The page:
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How to Protect Pets from Lawn Chemicals
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Oh the smells of summer!  Suntan lotion, salty sea air, fresh cut grass and…pesticides. 

As a pet sitter and pet parent, nothing raises the hair on the back of my neck like the smell of poison in the air when I’m about to take a dog for a walk.  If I can notice it with a nose that’s five feet off the ground, I can only imagine what a nose in the grass is experiencing.  And it’s not just what might be inhaled.

Whether it’s a cat stalking butterflies, or a dog chasing a Frisbee, our pets are knee deep in the lawn.  They pick up whatever’s there on their paws and fur and bring it inside to their favorite napping spots -- and even into their own bodies -- as they lick their fur during a grooming session.      

So as the use of pesticides, herbicides, and fertilizers on lawns and parks continues, whether by our neighbors, our homeowners’ associations, or even ourselves, it is important to make sure we know how to keep our pets safe.

There are different types of applications requiring different types of precautions.  Wet sprays need to dry before it is considered safe.  Dry applications need to dissolve.  But the container label for the product used will be the most accurate source of the specific precautions recommended to keep pets safe.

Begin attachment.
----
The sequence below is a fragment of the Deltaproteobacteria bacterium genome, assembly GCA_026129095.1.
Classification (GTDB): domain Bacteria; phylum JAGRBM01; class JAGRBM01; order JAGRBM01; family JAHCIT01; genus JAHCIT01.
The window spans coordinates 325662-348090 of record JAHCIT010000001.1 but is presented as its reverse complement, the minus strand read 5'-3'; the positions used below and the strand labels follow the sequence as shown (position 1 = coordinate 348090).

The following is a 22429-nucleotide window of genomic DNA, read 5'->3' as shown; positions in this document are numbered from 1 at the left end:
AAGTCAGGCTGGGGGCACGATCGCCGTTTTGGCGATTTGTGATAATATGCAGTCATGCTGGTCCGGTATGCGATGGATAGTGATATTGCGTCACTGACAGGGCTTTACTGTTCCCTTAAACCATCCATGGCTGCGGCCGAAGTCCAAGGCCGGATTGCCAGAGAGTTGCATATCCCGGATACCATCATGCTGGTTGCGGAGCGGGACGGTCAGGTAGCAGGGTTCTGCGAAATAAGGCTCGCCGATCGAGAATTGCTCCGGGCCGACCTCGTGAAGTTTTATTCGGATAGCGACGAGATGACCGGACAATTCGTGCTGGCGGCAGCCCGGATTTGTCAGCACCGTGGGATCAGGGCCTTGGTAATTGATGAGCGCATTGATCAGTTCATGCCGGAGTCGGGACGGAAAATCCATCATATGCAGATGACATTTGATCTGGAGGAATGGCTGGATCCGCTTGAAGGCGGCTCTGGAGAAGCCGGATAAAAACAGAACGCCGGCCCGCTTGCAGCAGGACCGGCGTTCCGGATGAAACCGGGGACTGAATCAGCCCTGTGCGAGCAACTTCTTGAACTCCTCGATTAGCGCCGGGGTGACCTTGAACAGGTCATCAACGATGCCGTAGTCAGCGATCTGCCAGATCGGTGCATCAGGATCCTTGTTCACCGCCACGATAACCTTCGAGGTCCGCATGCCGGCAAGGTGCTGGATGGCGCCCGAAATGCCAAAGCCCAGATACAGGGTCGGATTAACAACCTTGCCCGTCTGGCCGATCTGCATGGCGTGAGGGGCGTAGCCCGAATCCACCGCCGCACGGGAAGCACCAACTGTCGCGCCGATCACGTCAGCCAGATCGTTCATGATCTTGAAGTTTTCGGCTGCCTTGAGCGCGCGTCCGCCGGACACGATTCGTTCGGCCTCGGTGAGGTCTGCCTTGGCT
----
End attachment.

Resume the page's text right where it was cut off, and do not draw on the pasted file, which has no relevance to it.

If you didn’t apply the treatment yourself, find out the name of the chemical used and what its label specifically recommends for pets, by calling the company that administered the treatment.  Usually, when pesticides have been applied, the company will post little flags around the area.  Sometimes these flags will give you the name of the company, the date of application, and how long to leave the flags in place.  It is assumed that the period of time the flag is to be left in place is the amount of time to be cautious when bringing pets into the area.  But it’s best to double-check.

If the company isn’t listed, ask the homeowner’s association or the neighbor whose lawn was treated for the company’s information. 

Knowing the exact product used will also help a veterinarian decide on treatment if a pet has been exposed.  If you suspect your pet is having a reaction of some kind, call your vet immediately.  Also, keep the following numbers handy and have a credit card ready as there is a fee for the help they provide:

ASPCA Animal Poison Control Center 1-888-426-4435

National Pet Poison Helpline 1-800-213-6680

Besides keeping pets away from known treated areas and following the label recommendations, it might be a good idea to wash off their paws before allowing them into the home again after any time outside, since it may not always be obvious that someone has applied chemicals in an area pets may wander.  Always keep your eye on your pets when they are outside, also, in case they come across an ill or deceased animal.  A poisoned wild animal can poison your pet. 

With a little due diligence we can enjoy the sweet smells of summer and keep our pets safe.